A friend of mine recently wrote:
"For other contexts, staying in the classroom may the best option- teaching has lots of perks that are often underappreciated- relative stability when compared to other job options based on education/experience, shorter work year, decent benefits, and again- entrenched job security despite what many actually perceive...."
"Entrenched job security" is a necessary feature of the sort of deferred compensation schemes historically employed in civil service. What "entrenched job security" really means is robust due process, i.e. one can only be fired for just cause related to actual performance, not because you are the wrong race, you didn't give the school board chair's daughter an A, a younger teacher would be cheaper, or the superintendent's niece needs a job. I am willing to talk about ways that due process has become too robust, but I strongly believe that due process and seniority protections are absolutely necessary corollaries of the single salary schedule.
As I've written before, we have a system that provides civil servants with the greatest rewards in terms of top level salaries and dignified pensions in exchange for longevity. There's a whole raft of assumptions built into this system, but in the final analysis, it is what it is. Unless you have a reasonable expectation that you can make it to retirement in your chosen profession, a single salary schedule is not worth the paper it is printed on.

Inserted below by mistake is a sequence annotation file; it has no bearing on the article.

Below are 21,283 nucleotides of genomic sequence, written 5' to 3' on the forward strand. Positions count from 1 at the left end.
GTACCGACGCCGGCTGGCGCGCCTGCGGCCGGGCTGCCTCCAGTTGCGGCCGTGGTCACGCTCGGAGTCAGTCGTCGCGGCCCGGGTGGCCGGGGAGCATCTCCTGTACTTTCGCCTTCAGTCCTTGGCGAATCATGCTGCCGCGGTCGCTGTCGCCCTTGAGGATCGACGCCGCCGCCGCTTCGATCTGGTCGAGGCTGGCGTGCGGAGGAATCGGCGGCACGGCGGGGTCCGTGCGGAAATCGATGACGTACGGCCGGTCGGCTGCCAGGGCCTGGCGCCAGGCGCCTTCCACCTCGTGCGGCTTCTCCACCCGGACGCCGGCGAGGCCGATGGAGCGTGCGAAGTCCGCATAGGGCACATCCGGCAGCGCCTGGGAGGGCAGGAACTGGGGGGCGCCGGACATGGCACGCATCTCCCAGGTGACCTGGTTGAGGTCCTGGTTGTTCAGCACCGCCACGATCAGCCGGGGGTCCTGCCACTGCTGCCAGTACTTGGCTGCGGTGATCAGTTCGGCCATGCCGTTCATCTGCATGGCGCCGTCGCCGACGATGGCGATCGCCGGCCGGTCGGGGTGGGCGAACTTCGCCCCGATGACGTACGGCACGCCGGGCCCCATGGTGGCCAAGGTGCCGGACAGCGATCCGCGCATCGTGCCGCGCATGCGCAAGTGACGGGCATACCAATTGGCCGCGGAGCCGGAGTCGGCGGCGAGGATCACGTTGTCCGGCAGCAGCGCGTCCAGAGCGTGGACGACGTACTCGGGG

Another historical thing to remember is that government employees and their unions have tended to opt for pensions and benefits at the expense of salaries. If these seem generous, it is because we have paid for them with cold hard cash.
In the current environment it would be a lot safer to take the cash up front. We are governed by a kleptocracy that is seeking to steal the deferred compensation not only of teachers, but of all manner of government workers. Our due process rights, pensions and benefits (thanks to our unions - not just NEA and AFT but all public sector unions) are a slap in the face to private industry, and create pressure for decent treatment for all workers. Very inconvenient for the 1%....
To be clear, I am not a fan of the single salary schedule, and it's accompanying arrangements. I would prefer to explore different compensation methods. The political/economic problem is that these methods would accelerate payment of wages and benefits from the future to the present. Let's face it - it's far cheaper to be unfair to people, to get rid of expensive employees, and to steal their deferred compensation, than it would be to create rational strategic compensation plans that pay people today for the work they do today.
The recent release of test data in NYC is part of an ongoing effort to flush the system of mid-end career educators. People are not excrement; they should never be flushed. We must be offended when people are treated this way, not because we are fellow teachers, but because we are fellow human beings. Even if we were not teachers, I would claim we would have a moral obligation to be offended by what is at best basic unfairness and at worst criminal contempt for human beings.
Teacher compensation is not bunch of "perks" and rights that other people do not have. That plays right into the so-called "reform" narrative playing out in Indiana, Wisconsin, NYC, etc. Rather, we have earned these things. Want to talk about other ways of doing business Mr. Politician? I'm all ears. But we're not going to fund it through wholesale theft. Crime is un-American - at least in the America I aspire to.